With the joy of that peace swirling in our hearts, what else would we want to do but worship? Thus, the call to worship. Sometimes it’s a Psalm, often a responsive statement. It is about more than declaring our intent to worship; it’s about declaring our identity and purpose. We are those who have experienced that peace in Christ, have reclaimed our identity as children of God, and have come to worship the only God there is. These are not meaningless words, but a call to centre yourself in that identity and purpose.
At this point all the heads begin to bow as we shift into an opening prayer. We ask for the Spirit of love, grace, peace, and life to be with us. We cash in on God’s promise to be present wherever we are gathered. This invocation makes what we do anointed, it’s the humble request for nourishment and renewal of the deepest kind.
Somewhere shortly after, we have the prayer of confession and assurance of grace – a combination more delicious than beer and pretzels. This is when we enter into the presence of the God we just called down, sincerely acknowledging our brokenness and seeking repentance, and doing so trusting that God’s grace is abundant and enough for all our sins. This is a bold re-enactment of our baptisms. We gather, we invoke, and we ask for the right to be in God’s presence, delighting in the grace we have proclaimed over us and embracing the chance to try again living the Way of Jesus.
Then of course, there’s the Word, the sharing of an anointed and prophetic message rooted in the faith story we receive from the Bible; this is when we realign ourselves with the story Christ has pulled us into through faith, learning what it means to live a life of faith. It is not a word of escape, but engagement; not of defeat, but one of hope. We hear our story, we own it, and let our faith-filled imaginations for what is possible take over.
And then there’s an offering, an albeit awkward but important act of offering our money, time and talents to this alternative vision we’ve pledge to be a part of in faith. In a world that is so centred on hoarding and piling up, this is where we share and spread out, doing our own part to reorder the world through the work of the church.
Then the prayers, once awesomely, and ever-so-fittingly called ‘The Long Prayer’ in a few traditions. Here we intentionally come together as one body before the God who stands for us, giving thanks by acknowledging the source of our blessings, asking for help with what burdens of our hearts, and asking for the audacity and strength to be the answers to our prayers, often ending in the prayer Jesus taught us to pray. These prayers remind us faith is not something we simply receive, but is something lived out, with others and for others.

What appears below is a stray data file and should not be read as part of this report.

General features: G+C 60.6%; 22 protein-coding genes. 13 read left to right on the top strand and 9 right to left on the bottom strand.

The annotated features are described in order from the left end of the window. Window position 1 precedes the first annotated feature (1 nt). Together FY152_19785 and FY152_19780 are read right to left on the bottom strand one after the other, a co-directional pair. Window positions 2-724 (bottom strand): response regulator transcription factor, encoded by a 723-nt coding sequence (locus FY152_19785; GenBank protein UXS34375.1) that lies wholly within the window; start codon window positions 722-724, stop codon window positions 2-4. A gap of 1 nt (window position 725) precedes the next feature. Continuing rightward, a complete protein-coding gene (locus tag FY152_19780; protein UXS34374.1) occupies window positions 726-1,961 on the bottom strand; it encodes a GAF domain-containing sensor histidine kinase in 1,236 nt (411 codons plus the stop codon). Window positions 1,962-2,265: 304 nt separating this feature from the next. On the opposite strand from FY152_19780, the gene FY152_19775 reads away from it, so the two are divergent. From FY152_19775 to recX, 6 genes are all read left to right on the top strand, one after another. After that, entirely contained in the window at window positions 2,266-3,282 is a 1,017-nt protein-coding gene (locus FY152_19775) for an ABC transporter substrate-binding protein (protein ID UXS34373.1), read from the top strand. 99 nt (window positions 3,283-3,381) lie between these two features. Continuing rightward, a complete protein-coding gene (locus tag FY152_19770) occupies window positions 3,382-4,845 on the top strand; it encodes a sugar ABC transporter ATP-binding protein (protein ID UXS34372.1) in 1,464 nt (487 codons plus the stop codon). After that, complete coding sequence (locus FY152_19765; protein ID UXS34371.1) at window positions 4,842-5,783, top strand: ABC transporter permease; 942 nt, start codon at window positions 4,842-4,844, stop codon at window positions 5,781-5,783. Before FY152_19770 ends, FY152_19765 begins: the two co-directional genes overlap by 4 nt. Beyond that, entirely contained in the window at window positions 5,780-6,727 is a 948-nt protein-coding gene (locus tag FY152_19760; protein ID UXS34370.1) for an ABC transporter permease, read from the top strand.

Finally, the benediction. That time when ministers raise up their hands, their robes hanging down their arms like pterodactyl wings, and pronounces not simply a blessing, but a commission on the congregation. It proclaims and encourages: ‘You have had your faith renewed, now go and live it out.’ And we go, not alone, but together and in God’s presence, responding to grace by participating in work God created us to do.
Obviously, there’s a whole list of other things going on in worship, the sacraments being at the top of it. But this general sketch of your typical order of service reveals the missional nature of liturgy and how it shapes the transformation we experience in worship. Maybe one way to look at it is to say liturgy is a kenotic and perichoretic act; through it we go through this process of aligning our hearts toward God’s future, thereby coming to participate in the world God is making in Christ.
It’s there, through that liturgical process, that we become sacramental, and it’s in that sacramental nature, that we embody the missional nature of the church.
I’m all for confused people in worship; people who are awkwardly and wondrously feel the beginnings of the Spirit at work within them. May we all have that experience. May we let the Spirit work through these liturgies, letting these practices become habits, letting what we do in worship change what we do in our lives.
At the very least, we experience the fullness of mystery, at the very most, we help Church be the best it can be.